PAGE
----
The Merkel family of Lino Lakes, Minnesota have hosted three au pairs over the years – one Australian au pair and two Brazilian au pairs. All of their hosting experiences have been positive and rewarding for the entire family; but their most recent one with au pair Thami from Brazil was so wonderful that Thami decided to nominate the Merkels for Cultural Care Au Pair’s very prestigious Host Family of the Year Award. The Merkels placed as one of the top 10 finalists out of more than 700 nominations.
Now in their third year of the program, the Merkels have kept in touch with their previous au pairs and are hoping to visit them soon in their home countries – they see their past caregivers as special members of their ever-growing, global family. And they’re immensely grateful for the cultural exchange opportunities they’ve afforded their children in their time together.
“We thought it’d be an opportunity to meet someone from another country,” says host dad Brian. “We’re not going to be able to travel for a number of years, so we can bring someone else here and we can exchange cultures and they can teach another language to the kids.”
Brian and his wife Elizabeth Merkel have three children – they learned about the au pair program about a year before their set of twins were born.
“I had a co-worker with a couple of kids, and he is originally from England,” says Brian. “When they had kids, they needed help with childcare, especially since he couldn’t drive. They really needed someone who could drive them around and wanted someone in their house with more flexibility than a regular day care.”
The Merkel twins were in special need of quality childcare with an individualized focus on the kids. Born at just 28 weeks, the Merkel twins spent 69 days in the neonatal intensive care unit (NICU). When the twins were finally able to return home, they were extremely fragile and required special care such as oxygen and medications.
“You can’t find a day care that will deal with the oxygen and medication and their immune systems were so bad at that point, the doctors said we couldn’t send them to a day care,” Brian explains. “My wife and I both work full time, and decided to look into the au pair program.”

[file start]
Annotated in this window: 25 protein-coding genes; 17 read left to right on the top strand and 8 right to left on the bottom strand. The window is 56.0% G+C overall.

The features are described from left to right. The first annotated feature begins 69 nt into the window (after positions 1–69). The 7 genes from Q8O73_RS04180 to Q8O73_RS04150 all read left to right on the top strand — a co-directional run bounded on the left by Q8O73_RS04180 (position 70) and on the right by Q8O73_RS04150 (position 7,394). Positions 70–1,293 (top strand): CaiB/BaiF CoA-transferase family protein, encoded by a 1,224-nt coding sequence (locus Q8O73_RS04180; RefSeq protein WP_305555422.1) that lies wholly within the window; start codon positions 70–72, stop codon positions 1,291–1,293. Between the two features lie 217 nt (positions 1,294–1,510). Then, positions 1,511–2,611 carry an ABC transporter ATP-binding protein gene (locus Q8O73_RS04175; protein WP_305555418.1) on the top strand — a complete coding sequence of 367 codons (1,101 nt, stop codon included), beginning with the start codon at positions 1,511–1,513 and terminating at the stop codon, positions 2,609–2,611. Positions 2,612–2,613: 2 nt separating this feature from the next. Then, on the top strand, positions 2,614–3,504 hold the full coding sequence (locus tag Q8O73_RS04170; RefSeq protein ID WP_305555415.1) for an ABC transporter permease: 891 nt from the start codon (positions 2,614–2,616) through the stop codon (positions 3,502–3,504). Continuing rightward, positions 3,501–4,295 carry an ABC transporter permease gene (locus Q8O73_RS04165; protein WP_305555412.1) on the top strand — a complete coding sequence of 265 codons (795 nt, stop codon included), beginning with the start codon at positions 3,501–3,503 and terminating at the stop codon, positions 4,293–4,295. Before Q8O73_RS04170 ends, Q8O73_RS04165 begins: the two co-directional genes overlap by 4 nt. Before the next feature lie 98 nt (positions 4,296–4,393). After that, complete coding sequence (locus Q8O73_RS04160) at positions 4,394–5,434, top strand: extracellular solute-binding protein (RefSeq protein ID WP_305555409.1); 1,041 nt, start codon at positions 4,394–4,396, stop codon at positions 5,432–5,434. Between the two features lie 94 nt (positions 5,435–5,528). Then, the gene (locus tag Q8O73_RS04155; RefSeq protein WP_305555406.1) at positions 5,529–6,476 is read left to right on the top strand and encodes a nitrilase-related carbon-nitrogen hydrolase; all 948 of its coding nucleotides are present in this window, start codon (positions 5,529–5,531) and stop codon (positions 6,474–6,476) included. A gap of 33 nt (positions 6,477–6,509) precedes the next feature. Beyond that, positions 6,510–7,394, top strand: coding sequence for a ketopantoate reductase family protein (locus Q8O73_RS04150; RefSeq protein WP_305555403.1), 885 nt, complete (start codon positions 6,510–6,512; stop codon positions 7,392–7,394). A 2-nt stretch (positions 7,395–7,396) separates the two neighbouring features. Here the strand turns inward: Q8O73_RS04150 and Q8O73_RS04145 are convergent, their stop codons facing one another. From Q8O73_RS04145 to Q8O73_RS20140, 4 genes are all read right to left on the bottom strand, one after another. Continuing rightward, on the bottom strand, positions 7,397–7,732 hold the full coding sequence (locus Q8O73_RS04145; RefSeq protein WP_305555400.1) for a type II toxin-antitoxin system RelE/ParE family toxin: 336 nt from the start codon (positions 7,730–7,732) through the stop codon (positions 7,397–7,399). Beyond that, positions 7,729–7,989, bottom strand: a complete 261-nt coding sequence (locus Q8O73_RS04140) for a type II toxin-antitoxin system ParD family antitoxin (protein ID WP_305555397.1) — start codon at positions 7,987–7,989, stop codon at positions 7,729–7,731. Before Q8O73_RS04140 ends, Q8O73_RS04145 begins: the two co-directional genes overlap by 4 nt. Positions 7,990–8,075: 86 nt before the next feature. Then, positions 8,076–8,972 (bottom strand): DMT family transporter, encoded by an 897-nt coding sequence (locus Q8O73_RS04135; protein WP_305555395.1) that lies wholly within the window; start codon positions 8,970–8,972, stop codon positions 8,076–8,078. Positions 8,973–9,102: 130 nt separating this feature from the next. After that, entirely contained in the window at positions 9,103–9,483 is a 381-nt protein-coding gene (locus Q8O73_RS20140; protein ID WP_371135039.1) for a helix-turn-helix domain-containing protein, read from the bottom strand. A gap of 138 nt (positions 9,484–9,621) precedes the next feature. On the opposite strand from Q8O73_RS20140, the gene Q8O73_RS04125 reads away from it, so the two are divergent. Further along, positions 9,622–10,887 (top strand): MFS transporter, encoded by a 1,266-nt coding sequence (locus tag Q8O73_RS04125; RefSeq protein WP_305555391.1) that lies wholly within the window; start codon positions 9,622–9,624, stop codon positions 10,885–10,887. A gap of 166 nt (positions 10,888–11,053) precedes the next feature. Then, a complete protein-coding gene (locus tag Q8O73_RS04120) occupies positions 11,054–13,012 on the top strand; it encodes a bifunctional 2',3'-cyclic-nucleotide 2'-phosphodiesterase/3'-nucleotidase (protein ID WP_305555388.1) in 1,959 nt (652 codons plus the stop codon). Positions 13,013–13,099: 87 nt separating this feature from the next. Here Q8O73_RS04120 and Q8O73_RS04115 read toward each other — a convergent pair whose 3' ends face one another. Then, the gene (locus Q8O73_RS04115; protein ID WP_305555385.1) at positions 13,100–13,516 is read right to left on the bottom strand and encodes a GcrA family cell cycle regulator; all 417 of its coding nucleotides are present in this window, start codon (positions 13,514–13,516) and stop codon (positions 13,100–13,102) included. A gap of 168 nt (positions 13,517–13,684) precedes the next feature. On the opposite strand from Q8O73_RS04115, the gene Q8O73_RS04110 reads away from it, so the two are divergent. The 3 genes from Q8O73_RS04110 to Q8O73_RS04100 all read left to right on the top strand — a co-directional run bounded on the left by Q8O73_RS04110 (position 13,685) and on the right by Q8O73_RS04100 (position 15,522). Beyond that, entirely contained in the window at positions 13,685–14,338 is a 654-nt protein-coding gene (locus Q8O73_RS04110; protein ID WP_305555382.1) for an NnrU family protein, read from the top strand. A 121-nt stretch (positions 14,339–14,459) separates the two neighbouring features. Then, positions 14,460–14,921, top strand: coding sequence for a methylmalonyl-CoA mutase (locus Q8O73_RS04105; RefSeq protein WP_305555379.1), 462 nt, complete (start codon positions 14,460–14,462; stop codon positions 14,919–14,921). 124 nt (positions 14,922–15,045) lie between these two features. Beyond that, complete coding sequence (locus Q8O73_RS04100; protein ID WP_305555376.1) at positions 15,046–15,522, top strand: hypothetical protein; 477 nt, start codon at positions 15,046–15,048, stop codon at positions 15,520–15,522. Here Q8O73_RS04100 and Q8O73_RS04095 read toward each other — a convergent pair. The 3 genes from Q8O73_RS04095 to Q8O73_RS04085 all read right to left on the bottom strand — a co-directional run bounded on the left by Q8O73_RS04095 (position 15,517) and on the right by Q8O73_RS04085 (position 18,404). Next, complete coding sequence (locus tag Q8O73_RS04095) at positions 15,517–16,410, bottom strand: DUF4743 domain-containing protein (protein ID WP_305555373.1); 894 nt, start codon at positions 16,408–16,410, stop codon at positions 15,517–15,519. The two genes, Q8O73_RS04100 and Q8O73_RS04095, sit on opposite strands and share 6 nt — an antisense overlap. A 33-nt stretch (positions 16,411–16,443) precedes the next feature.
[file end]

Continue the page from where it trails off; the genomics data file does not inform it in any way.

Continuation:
Now, they can’t imagine their lives without it.
Brazilian au pair Thami also can’t imagine her life without the Merkels. “From the beginning, they welcomed me to their loving home and made me feel a part of their incredible family,” says Thami. “Liz and Brian have done so much for me during this year that it is hard to put everything in words.”
“Some of the most important things, though, were all the small gestures during my year,” Thami goes on to say. “All the coffees that Liz brought home, all the patience to help me with English grammar, all the proud faces when I got myself to the gym with her and she even rescheduled a work meeting to a Brazilian restaurant so I could taste some food from home.”
Brian says the family strives to include their au pairs in all of their family outings. “We invite them to do absolutely everything with us because they are a stranger in a new country and they might not have that support group.”
The Merkels consider the au pair program to be a valuable learning experience for both the family and the au pair, as they exchange cultures throughout the year. Thami has taught them how to play a Brazilian card game, while the Merkels taught her how to play cribbage. Thami also taught them how to make some Brazilian dishes, while Elizabeth shared an American dish. Their 5-year-old even corrects Thami’s English pronunciation and grammar sometimes.
“We have been able to grow and create a global family. They are more than just someone who is watching your kid, they really do become a part of the family,” says Brian. “You have another layer of support group that is hard to match [in childcare] because you really do get close to the people and they get close to your kids. Your kids get love and support from someone who is there with them all day every day.”